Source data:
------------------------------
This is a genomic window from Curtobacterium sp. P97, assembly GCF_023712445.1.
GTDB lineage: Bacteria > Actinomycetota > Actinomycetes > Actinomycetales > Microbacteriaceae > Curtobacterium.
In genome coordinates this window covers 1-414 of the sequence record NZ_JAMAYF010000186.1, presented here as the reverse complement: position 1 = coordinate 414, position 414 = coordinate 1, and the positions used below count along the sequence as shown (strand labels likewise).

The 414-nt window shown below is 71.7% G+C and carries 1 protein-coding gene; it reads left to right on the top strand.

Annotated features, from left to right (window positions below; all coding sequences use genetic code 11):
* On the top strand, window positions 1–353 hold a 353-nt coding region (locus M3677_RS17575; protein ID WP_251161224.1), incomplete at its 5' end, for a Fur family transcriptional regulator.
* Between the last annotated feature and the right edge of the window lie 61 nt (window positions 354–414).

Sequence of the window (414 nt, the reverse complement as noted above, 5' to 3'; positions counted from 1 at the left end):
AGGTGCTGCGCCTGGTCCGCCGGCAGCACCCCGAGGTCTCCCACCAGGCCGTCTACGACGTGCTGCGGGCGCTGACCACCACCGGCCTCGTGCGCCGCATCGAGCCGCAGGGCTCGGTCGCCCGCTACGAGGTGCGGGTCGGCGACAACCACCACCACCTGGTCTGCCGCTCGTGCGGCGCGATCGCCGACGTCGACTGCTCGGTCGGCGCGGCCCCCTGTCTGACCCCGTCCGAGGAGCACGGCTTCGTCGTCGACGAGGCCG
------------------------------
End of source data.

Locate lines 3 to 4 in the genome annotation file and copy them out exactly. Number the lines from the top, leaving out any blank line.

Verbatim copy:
In genome coordinates this window covers 1-414 of the sequence record NZ_JAMAYF010000186.1, presented here as the reverse complement: position 1 = coordinate 414, position 414 = coordinate 1, and the positions used below count along the sequence as shown (strand labels likewise).

The 414-nt window shown below is 71.7% G+C and carries 1 protein-coding gene; it reads left to right on the top strand.